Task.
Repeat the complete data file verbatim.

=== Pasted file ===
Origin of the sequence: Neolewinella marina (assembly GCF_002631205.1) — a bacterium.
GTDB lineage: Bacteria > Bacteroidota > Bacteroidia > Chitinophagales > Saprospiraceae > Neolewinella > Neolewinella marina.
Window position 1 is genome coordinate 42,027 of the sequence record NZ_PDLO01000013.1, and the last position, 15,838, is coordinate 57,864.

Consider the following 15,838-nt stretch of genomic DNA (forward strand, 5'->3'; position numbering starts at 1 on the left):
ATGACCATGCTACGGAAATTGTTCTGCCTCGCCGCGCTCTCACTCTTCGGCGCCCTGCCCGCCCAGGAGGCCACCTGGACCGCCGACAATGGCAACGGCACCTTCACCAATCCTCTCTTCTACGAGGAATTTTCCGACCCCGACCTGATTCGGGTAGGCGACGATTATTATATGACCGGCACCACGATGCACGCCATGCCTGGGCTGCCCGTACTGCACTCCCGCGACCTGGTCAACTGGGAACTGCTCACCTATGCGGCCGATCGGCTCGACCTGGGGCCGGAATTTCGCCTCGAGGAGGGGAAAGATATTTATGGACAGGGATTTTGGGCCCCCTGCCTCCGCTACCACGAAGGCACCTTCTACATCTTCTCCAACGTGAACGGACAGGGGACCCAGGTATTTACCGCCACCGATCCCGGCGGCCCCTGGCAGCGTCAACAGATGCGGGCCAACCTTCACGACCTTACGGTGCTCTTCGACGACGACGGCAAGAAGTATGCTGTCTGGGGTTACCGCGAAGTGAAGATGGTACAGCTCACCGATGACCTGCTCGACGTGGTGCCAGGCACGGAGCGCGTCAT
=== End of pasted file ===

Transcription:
Origin of the sequence: Neolewinella marina (assembly GCF_002631205.1) — a bacterium.
GTDB lineage: Bacteria > Bacteroidota > Bacteroidia > Chitinophagales > Saprospiraceae > Neolewinella > Neolewinella marina.
Window position 1 is genome coordinate 42,027 of the sequence record NZ_PDLO01000013.1, and the last position, 15,838, is coordinate 57,864.

Consider the following 15,838-nt stretch of genomic DNA (forward strand, 5'->3'; position numbering starts at 1 on the left):
ATGACCATGCTACGGAAATTGTTCTGCCTCGCCGCGCTCTCACTCTTCGGCGCCCTGCCCGCCCAGGAGGCCACCTGGACCGCCGACAATGGCAACGGCACCTTCACCAATCCTCTCTTCTACGAGGAATTTTCCGACCCCGACCTGATTCGGGTAGGCGACGATTATTATATGACCGGCACCACGATGCACGCCATGCCTGGGCTGCCCGTACTGCACTCCCGCGACCTGGTCAACTGGGAACTGCTCACCTATGCGGCCGATCGGCTCGACCTGGGGCCGGAATTTCGCCTCGAGGAGGGGAAAGATATTTATGGACAGGGATTTTGGGCCCCCTGCCTCCGCTACCACGAAGGCACCTTCTACATCTTCTCCAACGTGAACGGACAGGGGACCCAGGTATTTACCGCCACCGATCCCGGCGGCCCCTGGCAGCGTCAACAGATGCGGGCCAACCTTCACGACCTTACGGTGCTCTTCGACGACGACGGCAAGAAGTATGCTGTCTGGGGTTACCGCGAAGTGAAGATGGTACAGCTCACCGATGACCTGCTCGACGTGGTGCCAGGCACGGAGCGCGTCAT